The only thing I don't like (but am getting used to) about Microsoft Security Essentials, though it is in keeping with WF and WD, is that for someone that likes absolute total visibility and control over what's happening, they tend to hide out of the way. But of course, that's a big plus for most users, and with a small GUI control center, is easy on resources.
I'm personally ecstatic about this - "this" being that MS is getting into the free anti-malware business, and that MSE is doing so well. This is important because years ago, when the Internet was beginning to explode and more and more computers were being "connected" instead of stand-alone, MS tried to incorporate AV technologies into Windows. But Norton, McAfee, CA, and others whined and cried to Congress, the EU and anyone else who would listen, claiming that MS was trying to push them out of business. That was probably true, but they also promised they were going to protect consumers and stop this emerging malware threat. We see how well that worked. And why did they fail? Because, as I have stated many times at just about every site I visit, Norton/Symantec, McAfee, CA and the others have ABSOLUTELY NO FINANCIAL INCENTIVE to rid the world of malware - that would run them out of business. Symantec does not want malware to go away! Instead of stopping malware at the source, they would rather milk us consumers of $Billions and $Billions, and blame MS for the world's woes.
So right now, on this new Win7 system, I am using MSE and WF and I am behind a router - supplemental scanning with MBAM keeps coming up clean.
Now I am not ready to recommend MSE and WF to everyone. For users that don't bother keeping their system current with the latest patches and critical updates, or if they participate in illegal filesharing at P2P sites, or visit illegal porn and gambling sites, or allow unknown undisciplined users access, then MSE and WF may not be good enough - but then under those circumstances, I don't know what is.
Definitely worth a try, so I uninstalled Comodo, installed MSE and enabled the Windows Firewall.
Just kicked off another Windows Backup. Will see if this one completes. If so I may be able to dump Acronis which would make my day.
It completed but it took 5+ hours!!!!!
When I looked at it, all it did was create a bunch of (2000+) .zip files) for the normal backup. I was not impressed, so deleted the backups and disabled Windows Backup.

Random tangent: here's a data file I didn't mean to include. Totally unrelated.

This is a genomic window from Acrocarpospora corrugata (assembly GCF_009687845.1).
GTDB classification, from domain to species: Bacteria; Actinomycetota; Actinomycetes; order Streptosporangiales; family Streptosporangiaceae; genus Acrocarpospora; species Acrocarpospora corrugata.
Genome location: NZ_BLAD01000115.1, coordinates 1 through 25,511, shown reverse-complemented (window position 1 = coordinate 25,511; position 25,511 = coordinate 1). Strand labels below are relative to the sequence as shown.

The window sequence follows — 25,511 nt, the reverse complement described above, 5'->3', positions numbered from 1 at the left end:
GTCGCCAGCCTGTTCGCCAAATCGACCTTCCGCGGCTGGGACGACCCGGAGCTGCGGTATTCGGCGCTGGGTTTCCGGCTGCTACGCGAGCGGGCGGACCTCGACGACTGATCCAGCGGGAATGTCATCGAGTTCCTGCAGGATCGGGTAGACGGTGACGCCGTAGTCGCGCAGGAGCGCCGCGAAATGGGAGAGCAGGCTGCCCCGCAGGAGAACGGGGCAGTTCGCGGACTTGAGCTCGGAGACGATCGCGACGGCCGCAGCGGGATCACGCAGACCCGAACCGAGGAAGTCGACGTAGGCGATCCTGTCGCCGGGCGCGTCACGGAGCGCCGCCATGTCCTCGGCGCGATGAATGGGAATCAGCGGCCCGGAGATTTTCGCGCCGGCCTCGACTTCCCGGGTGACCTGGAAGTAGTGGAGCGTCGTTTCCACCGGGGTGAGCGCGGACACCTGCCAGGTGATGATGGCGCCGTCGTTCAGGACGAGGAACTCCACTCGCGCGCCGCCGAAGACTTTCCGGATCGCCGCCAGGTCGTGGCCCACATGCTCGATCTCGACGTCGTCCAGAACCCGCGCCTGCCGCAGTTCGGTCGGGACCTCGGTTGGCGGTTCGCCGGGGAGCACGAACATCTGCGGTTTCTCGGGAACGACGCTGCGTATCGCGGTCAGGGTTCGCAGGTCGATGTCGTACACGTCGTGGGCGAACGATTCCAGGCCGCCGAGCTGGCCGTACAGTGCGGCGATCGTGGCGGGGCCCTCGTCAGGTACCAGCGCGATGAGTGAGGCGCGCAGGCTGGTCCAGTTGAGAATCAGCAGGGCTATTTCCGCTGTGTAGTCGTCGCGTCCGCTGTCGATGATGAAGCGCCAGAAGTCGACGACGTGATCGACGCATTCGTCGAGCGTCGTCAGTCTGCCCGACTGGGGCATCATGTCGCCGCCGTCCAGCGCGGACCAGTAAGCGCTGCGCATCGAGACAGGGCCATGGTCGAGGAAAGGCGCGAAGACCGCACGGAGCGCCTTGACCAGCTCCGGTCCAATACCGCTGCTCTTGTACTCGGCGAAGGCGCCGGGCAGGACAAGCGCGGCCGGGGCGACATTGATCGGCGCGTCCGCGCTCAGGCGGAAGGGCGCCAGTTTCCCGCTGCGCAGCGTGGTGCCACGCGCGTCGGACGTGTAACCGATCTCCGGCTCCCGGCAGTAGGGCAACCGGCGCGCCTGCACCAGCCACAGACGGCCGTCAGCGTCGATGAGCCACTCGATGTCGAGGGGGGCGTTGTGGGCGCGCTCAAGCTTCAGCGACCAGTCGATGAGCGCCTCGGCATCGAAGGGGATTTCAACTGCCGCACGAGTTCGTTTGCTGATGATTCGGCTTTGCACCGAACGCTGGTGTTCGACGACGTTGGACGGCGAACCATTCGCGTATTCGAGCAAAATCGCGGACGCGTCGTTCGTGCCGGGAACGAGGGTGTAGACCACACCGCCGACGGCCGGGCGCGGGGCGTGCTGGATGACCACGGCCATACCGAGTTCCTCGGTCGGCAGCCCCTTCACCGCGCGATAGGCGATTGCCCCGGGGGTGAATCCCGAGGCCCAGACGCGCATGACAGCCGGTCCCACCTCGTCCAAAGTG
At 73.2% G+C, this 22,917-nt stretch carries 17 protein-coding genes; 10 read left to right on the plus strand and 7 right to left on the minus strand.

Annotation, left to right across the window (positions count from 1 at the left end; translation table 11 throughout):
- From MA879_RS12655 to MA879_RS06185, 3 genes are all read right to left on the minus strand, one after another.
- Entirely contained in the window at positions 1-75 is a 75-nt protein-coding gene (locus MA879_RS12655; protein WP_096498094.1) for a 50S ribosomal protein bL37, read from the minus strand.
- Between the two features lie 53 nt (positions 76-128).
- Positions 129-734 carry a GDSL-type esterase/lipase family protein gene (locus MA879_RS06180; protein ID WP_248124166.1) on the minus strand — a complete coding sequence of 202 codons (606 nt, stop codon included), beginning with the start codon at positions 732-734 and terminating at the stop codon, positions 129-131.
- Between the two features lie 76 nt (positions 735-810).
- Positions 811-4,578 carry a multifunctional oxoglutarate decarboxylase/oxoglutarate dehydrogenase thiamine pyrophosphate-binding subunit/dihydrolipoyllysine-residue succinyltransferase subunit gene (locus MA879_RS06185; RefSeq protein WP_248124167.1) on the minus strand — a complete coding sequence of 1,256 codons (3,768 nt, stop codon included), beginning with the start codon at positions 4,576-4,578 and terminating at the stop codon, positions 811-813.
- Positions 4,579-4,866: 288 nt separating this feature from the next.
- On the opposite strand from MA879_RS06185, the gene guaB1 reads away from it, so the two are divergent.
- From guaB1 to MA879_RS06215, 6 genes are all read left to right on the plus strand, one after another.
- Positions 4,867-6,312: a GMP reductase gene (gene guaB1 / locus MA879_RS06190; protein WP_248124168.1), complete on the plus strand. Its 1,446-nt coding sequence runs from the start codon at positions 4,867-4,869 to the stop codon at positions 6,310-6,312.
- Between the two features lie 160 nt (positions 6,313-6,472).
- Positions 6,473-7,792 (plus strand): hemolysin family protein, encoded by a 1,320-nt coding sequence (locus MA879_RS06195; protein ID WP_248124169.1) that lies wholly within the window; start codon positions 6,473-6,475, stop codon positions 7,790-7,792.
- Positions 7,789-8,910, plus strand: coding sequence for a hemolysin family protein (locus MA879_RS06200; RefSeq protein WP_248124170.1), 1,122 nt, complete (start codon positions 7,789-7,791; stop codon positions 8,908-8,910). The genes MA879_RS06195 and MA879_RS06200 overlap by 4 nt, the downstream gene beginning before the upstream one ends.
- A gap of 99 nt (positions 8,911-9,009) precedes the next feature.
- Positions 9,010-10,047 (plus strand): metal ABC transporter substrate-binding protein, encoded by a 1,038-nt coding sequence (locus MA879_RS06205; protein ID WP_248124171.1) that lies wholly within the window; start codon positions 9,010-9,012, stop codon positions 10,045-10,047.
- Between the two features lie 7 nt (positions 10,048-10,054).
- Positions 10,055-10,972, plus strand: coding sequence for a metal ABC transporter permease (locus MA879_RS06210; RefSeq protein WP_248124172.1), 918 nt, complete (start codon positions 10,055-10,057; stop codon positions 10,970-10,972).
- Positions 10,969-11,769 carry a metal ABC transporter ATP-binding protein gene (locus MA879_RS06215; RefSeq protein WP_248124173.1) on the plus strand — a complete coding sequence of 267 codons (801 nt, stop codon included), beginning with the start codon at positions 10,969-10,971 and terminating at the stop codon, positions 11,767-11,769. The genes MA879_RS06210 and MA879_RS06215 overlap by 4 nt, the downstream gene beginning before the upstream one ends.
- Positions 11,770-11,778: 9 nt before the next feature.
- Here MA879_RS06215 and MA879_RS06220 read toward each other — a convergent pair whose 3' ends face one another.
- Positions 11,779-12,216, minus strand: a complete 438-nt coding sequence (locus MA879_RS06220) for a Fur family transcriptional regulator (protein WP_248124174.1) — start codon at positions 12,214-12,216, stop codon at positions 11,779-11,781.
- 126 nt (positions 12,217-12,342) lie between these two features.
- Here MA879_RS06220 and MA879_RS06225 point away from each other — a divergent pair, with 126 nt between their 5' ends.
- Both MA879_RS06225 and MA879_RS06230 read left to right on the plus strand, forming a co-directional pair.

As much as I dislike Acronis support policies, there is nothing better or even close at the moment so I guess I'll stay with it.
What? Something's not right. I don't see one zip file. I have 11 small (< 10kb) .xml files and 2 big .vhd files, one is 1.3Gb and the other is 11.6Gb.
I do know the first run takes the longest, but each after that is more or less an incremental and should not take near as long. Mine took under 2 hours for about 40Gb of stuff on 2 partitions of a 1Tb drive. Subsequent backups, including the one I just timed now, take less than 10 minutes!
I suppose the hardware matters - this machine is a nice Core i7 860 with 4Gb of RAM, and the backup system is Dual-Core E5300 with 2Gb of RAM.
Did you do a normal backup and an Image backup? I did and there were two distinct directories where the backup data was stored. I've already nuked it so I can't check it now.
I have 4 partitions with a total of 135GB of used space that I was backing up. This was in addition to the Image backup.
Acronis backs all this up (full in about an hour, incrementals in 4-5 minutes). Currently occupying 135GB of drive space. This includes one full backup and 5 incremental backups.
I'll try it again so I can provide more/better info. Will kick it off tonight.
Is there a log file anywhere? I'd like to look at it to see what info it recorded.
The first, if you let Windows decide, is always an image. Then a normal. No, there are no logs. Typical of most native Windows tools, it is still pretty basic.
I was right. Did another backup and there are two distinct directory structures, one for the Custom backup and the other for Image backup. Custom has lots of .zip files, Image has .vhd and .xml files.
First two are for Custom backup - 64GB
This is Image backup - 34GB (C: only)
I did find log files, but I can't read them. They are in C:\Windows\Logs\WindowsBackup, .etl files.
Ah! Yeah I did not do a custom so I don't have zip files. And I was looking for logs on the backup system, not this system so I did not see them.
It looks like you need to download logparser if you want to view the trace log files: How to Process and View Trace Log Files . Or you can use Network Monitor.
Network Monitor works well, Log Parser is a command line tool that has more parameters than I care to even think about.
Unfortunately, now that I can look at the log data, it's meaningless to me.
Separate names with a comma.